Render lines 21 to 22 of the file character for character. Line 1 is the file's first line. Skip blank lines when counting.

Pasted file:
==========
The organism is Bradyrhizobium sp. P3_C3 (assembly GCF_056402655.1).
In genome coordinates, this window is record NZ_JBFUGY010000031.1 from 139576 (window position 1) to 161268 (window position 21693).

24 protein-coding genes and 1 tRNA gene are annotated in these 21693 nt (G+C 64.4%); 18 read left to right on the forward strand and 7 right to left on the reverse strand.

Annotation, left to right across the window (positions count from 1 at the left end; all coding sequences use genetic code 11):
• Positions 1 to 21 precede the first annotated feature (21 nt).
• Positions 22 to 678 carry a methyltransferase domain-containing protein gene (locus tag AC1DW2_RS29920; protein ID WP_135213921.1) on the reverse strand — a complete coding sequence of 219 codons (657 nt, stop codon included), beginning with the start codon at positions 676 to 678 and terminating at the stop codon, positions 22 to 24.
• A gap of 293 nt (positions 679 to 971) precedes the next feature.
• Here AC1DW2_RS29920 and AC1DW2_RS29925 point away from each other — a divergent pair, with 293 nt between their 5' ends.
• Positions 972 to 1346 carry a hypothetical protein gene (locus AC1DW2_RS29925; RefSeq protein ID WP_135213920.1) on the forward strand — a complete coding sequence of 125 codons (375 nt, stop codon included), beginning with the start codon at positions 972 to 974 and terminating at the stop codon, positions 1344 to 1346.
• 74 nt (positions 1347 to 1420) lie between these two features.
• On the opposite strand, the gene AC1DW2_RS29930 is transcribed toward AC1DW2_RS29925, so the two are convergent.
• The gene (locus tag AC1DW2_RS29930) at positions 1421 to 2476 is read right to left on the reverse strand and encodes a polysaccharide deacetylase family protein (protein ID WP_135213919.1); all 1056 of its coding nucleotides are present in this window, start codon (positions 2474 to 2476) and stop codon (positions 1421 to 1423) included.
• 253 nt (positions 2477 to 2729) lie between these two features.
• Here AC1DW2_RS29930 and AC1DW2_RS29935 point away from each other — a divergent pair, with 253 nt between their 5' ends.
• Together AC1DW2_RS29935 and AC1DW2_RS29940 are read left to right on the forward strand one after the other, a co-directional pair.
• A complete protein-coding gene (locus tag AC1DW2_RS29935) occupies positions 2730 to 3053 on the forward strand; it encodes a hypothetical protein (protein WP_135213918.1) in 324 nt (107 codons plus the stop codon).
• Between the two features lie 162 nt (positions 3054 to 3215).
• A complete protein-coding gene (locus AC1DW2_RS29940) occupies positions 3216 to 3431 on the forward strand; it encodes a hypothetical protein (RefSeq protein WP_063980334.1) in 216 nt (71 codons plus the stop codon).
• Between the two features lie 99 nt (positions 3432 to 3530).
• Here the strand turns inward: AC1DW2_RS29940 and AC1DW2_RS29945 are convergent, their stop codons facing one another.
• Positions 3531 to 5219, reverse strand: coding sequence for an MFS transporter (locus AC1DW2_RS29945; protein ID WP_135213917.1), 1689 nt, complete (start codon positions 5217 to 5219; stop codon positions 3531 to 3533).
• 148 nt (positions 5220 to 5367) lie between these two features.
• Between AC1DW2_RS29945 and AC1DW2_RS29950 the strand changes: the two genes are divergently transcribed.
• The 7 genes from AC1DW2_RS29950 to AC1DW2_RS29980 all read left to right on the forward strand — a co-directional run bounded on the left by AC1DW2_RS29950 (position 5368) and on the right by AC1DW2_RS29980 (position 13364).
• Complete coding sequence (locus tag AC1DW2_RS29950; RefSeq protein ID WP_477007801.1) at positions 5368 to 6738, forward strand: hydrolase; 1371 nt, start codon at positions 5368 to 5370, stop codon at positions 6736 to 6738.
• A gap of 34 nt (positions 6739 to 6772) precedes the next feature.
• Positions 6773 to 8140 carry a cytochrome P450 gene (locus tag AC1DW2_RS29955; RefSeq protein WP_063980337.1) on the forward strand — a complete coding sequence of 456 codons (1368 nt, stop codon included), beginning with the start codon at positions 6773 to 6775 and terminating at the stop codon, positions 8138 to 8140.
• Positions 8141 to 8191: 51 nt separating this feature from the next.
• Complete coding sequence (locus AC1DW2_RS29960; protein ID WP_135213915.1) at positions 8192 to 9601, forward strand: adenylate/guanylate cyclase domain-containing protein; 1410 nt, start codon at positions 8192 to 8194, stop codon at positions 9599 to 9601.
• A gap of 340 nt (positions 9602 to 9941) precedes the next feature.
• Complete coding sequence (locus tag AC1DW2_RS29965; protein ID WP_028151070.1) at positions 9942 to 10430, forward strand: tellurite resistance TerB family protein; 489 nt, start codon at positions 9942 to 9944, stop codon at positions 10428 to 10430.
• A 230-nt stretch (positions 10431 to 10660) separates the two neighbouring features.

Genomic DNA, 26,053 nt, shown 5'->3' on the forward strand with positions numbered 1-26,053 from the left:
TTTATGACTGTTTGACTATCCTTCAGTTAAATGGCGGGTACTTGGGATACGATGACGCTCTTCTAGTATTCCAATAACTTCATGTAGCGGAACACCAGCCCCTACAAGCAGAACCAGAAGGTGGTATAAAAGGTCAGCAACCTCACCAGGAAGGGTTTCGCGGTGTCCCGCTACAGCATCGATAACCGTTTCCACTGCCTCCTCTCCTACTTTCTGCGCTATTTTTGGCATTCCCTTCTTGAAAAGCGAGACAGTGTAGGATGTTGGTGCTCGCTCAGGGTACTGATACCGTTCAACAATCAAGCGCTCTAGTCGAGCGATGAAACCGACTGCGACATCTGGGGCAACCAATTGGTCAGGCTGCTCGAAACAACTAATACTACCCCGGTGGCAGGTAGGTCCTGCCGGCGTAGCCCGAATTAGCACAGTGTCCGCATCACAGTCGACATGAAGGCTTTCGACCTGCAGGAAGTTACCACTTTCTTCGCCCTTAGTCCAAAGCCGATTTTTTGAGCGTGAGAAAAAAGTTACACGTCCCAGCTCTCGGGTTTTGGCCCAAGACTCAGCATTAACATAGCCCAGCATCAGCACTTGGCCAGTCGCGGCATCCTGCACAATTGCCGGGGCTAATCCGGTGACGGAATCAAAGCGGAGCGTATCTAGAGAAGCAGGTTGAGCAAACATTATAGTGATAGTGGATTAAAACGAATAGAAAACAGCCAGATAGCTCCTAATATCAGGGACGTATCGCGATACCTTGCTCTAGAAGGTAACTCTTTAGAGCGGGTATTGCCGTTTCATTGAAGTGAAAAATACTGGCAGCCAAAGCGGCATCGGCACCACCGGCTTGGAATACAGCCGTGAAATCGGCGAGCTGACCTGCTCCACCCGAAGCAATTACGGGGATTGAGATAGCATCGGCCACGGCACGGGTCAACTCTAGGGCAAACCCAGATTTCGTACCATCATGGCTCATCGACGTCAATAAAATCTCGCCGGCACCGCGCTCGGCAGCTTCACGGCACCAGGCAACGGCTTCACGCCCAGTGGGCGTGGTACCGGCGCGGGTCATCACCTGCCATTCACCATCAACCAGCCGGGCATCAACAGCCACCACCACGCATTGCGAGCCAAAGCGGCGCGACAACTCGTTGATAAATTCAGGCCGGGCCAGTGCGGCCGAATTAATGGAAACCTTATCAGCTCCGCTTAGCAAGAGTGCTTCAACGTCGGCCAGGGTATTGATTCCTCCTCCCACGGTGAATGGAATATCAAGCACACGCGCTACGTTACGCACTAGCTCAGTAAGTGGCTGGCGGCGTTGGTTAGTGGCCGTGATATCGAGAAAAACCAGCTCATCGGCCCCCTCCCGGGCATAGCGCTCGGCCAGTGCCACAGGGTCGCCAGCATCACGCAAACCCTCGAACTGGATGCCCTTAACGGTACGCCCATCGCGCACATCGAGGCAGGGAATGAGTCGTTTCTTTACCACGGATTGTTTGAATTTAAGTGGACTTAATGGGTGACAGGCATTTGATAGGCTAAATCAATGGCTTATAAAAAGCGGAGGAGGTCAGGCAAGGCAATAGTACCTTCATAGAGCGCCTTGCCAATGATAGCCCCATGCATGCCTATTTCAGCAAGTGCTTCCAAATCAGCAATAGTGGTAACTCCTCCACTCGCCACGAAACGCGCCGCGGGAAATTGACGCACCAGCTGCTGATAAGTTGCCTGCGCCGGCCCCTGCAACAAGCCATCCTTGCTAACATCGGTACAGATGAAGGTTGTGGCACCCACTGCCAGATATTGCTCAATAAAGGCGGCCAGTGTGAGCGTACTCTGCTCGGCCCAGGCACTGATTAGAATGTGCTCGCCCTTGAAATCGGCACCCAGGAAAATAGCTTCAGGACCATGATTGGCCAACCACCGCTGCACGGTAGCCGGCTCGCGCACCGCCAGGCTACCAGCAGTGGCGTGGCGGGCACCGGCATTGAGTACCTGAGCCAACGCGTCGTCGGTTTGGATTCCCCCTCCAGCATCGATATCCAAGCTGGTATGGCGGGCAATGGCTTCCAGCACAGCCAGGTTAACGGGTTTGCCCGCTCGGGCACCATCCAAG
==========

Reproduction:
• Positions 3531 to 5219, reverse strand: coding sequence for an MFS transporter (locus AC1DW2_RS29945; protein ID WP_135213917.1), 1689 nt, complete (start codon positions 5217 to 5219; stop codon positions 3531 to 3533).
• 148 nt (positions 5220 to 5367) lie between these two features.